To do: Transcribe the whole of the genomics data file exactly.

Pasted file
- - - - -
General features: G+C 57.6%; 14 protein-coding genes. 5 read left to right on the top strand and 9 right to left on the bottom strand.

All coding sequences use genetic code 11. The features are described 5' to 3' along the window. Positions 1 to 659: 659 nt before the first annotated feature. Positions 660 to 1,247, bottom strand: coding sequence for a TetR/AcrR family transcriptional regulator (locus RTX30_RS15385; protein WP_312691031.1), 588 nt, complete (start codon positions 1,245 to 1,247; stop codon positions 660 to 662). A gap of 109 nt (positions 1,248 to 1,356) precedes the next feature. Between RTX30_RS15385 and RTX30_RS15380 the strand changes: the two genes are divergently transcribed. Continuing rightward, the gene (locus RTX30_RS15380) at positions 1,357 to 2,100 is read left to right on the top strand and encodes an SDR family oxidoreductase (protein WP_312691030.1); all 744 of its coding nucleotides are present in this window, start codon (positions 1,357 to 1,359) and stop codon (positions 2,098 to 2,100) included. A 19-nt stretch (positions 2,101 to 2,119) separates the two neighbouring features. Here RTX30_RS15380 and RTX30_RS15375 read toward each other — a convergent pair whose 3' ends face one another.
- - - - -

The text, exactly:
General features: G+C 57.6%; 14 protein-coding genes. 5 read left to right on the top strand and 9 right to left on the bottom strand.

All coding sequences use genetic code 11. The features are described 5' to 3' along the window. Positions 1 to 659: 659 nt before the first annotated feature. Positions 660 to 1,247, bottom strand: coding sequence for a TetR/AcrR family transcriptional regulator (locus RTX30_RS15385; protein WP_312691031.1), 588 nt, complete (start codon positions 1,245 to 1,247; stop codon positions 660 to 662). A gap of 109 nt (positions 1,248 to 1,356) precedes the next feature. Between RTX30_RS15385 and RTX30_RS15380 the strand changes: the two genes are divergently transcribed. Continuing rightward, the gene (locus RTX30_RS15380) at positions 1,357 to 2,100 is read left to right on the top strand and encodes an SDR family oxidoreductase (protein WP_312691030.1); all 744 of its coding nucleotides are present in this window, start codon (positions 1,357 to 1,359) and stop codon (positions 2,098 to 2,100) included. A 19-nt stretch (positions 2,101 to 2,119) separates the two neighbouring features. Here RTX30_RS15380 and RTX30_RS15375 read toward each other — a convergent pair whose 3' ends face one another.